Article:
Do or Die
Do or Die
Actually, it’s more on the order of ”do and die” in South Central Los Angeles, where rival gangs of ”Crips” and ”Bloods” stage their suicidal rites of honor. Once ”down for the ‘hood” — pledging loyalty to whichever gang prevails on their block — the young black kids portrayed by journalist Léon Bing in her evocative Do Or Die are pretty much doomed. The world they inhabit has no exits other than the penitentiary or the graveyard. At least none that they can see. With the help of crack cocaine and a cult of revenge as rigid as any on the streets of Beirut or Northern Ireland, these kids — many no more than children — are reinventing the Stone Age with automatic weapons.
One of the virtues of Do or Die, however, is that Bing herself would never put its themes so tendentiously. A onetime fashion model associated with fashion designer Rudi Gernreich — they appeared together on the cover of Time in 1968 — she has turned herself into a reporter of remarkable vividness and subtlety. Most of all, she has the good sense to stay out of the way and let her sources speak for themselves. Consider, for example, ”G-Roc,” age 15, on the subject of mother love: ”If I want to mess up my life, she gonna love me anyway…She know all I’m tryin’ to do is make a name for myself. I tryin’ to have a bad rep — I got a little reputation, but it ain’t nearly where I want it to be. I want to fulfill my name. (The G stands for gangster.) Be a straight criminal…be bad to the fullest. You know what I’m talkin’ about? ”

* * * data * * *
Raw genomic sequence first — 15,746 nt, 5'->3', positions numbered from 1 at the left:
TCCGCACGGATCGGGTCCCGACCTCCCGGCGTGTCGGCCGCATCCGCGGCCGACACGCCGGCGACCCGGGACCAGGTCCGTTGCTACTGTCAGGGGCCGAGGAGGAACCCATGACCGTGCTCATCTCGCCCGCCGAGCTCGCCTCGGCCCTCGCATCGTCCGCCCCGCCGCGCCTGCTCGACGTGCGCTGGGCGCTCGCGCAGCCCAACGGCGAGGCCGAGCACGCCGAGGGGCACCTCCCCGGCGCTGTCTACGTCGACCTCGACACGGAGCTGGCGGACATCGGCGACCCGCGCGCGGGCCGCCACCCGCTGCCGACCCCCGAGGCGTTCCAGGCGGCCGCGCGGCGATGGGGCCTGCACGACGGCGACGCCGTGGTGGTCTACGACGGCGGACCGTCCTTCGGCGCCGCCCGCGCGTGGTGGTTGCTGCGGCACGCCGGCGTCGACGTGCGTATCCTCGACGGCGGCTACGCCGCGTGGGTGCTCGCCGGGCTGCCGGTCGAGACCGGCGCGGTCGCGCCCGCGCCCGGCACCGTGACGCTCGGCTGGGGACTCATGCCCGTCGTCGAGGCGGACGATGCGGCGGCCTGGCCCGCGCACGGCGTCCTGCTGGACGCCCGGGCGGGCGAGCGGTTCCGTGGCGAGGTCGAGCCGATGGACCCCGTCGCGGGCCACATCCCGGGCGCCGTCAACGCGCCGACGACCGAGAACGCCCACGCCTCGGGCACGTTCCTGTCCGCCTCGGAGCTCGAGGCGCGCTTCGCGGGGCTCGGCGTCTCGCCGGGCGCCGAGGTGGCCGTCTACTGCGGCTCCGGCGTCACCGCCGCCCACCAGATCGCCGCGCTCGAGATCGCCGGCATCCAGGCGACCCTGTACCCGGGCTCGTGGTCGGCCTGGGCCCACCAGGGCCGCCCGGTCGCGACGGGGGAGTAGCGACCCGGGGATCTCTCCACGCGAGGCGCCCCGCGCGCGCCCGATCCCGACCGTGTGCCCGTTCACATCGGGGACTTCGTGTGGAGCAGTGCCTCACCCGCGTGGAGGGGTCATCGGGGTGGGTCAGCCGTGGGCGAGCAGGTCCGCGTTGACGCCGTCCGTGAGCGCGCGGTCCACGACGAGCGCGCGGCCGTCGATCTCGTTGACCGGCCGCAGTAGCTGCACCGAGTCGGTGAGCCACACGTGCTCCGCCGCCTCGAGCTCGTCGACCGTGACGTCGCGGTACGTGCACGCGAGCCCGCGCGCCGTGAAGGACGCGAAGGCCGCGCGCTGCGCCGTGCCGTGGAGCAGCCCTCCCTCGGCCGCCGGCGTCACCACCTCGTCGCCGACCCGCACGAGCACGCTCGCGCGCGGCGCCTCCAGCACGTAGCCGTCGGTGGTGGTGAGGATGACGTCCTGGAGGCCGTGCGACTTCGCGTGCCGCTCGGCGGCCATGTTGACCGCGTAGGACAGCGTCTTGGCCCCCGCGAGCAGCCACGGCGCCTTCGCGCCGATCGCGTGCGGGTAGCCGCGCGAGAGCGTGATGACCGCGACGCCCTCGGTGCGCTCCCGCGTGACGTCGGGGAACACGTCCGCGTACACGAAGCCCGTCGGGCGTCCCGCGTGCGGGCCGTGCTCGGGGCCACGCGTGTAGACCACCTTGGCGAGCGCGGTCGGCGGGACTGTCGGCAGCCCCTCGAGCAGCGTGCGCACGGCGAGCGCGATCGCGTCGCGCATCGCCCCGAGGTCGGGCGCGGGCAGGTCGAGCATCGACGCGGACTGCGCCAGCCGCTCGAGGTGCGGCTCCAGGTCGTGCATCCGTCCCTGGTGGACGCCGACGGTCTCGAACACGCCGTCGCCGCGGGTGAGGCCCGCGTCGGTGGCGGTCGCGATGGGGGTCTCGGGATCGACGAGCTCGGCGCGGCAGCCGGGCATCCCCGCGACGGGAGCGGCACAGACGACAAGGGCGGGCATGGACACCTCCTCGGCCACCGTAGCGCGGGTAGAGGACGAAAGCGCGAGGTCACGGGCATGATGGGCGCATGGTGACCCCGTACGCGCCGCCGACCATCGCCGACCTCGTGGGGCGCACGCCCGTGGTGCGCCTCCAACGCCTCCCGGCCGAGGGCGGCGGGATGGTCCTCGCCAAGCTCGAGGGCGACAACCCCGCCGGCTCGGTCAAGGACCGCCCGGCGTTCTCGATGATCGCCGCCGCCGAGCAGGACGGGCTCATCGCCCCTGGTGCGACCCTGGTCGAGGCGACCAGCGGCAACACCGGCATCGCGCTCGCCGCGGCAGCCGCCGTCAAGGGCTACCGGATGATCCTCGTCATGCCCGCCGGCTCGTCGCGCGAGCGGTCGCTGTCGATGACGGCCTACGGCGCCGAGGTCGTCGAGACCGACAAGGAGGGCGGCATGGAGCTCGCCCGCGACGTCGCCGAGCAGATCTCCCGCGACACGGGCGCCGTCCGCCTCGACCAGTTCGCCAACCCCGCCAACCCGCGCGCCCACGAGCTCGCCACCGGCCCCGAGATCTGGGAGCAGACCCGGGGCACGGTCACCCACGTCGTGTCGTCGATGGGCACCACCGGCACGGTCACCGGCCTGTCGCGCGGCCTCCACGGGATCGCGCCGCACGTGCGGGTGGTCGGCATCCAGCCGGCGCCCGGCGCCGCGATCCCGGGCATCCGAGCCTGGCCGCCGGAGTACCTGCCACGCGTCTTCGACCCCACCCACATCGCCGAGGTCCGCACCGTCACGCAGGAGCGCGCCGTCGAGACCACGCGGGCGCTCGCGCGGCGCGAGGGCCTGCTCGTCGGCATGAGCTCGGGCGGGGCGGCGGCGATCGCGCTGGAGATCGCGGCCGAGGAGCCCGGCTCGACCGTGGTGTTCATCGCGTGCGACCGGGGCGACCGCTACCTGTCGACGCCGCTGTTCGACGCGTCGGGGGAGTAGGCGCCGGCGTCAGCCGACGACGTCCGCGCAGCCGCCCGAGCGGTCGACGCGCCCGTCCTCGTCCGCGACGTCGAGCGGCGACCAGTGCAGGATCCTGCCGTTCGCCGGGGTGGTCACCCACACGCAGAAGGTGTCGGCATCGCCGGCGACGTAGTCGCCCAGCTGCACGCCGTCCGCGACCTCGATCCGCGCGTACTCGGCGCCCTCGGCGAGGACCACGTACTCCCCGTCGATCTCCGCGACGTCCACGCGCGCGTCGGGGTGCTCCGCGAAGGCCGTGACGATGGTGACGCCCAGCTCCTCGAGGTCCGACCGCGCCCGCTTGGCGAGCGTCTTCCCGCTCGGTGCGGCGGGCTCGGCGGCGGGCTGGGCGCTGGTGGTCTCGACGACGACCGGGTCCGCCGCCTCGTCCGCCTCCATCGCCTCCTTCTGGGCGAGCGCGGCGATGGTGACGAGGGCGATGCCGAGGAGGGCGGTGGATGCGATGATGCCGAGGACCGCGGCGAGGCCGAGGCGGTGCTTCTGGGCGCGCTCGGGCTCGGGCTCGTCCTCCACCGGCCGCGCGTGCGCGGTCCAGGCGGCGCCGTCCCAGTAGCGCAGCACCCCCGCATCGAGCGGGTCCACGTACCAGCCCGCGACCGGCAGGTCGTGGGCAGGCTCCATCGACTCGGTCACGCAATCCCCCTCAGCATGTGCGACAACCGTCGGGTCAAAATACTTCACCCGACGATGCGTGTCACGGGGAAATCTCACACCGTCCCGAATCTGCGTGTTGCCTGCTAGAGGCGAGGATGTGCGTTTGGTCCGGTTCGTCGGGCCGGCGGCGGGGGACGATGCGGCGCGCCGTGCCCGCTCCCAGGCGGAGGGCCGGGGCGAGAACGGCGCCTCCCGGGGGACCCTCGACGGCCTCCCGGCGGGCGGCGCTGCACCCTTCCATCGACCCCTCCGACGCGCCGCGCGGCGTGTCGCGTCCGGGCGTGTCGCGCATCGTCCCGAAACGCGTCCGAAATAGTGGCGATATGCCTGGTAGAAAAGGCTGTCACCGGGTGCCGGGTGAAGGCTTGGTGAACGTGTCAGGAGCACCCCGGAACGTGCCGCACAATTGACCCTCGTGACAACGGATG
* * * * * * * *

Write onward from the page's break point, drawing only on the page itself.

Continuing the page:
In reality, as a subsequent interview makes clear, G-Roc’s mother despairs of her son. His preacher stepfather delivers an eloquent tirade — remarkably similar to the father’s speeches in the current movie Boyz N the Hood — on the familiar theme of everybody else’s responsibility for G-Roc’s behavior. It’s the usual list of suspects: middle-class blacks, the media, and most of all ”the Man….’That’s your real enemy, son.”’ But G-Roc thinks he knows better. He sees his real enemy as the ”slob niggers” — Crip slang for the rival Bloods. ”Blood ain’t my kind,” he insists to Bing. ”Blood my enemy.”
Not that G-Roc has no sense of ethics. ”I do a drive-by (killing),” he reports. ”I do it. But you know, it ain’t my style….If I want somebody, I want them. I want to have the joy in my heart of just to, like get out the car and, like, ‘Remember me?’ and then just shoot him. I don’t want to be just shootin’ up his house and hopin’ I get him, and might get his mama. Or his father. I want him. I want that person. I don’t want to be like that nigger who blasted the wrong family. That’s a stupid nigger, and what he did is scandalous.” The reference is to an infamous case from 1984 in which a Crip got the wrong address and slaughtered the mother and three other relatives of former San Francisco 49ers star Kermit Alexander.
In the midst of all this madness and sorrow Bing remains passionately objective, evoking her subjects’ stunted lives and shaping their stories with an absolute minimum of cant. G-Roc is just one of a score or more of vivid characters whom she somehow persuaded to open up to her. Not all of the gang members are as far gone as G-Roc; many could seemingly be saved. If only somebody knew how that could be done. A remarkable, compellingly readable piece of reporting. A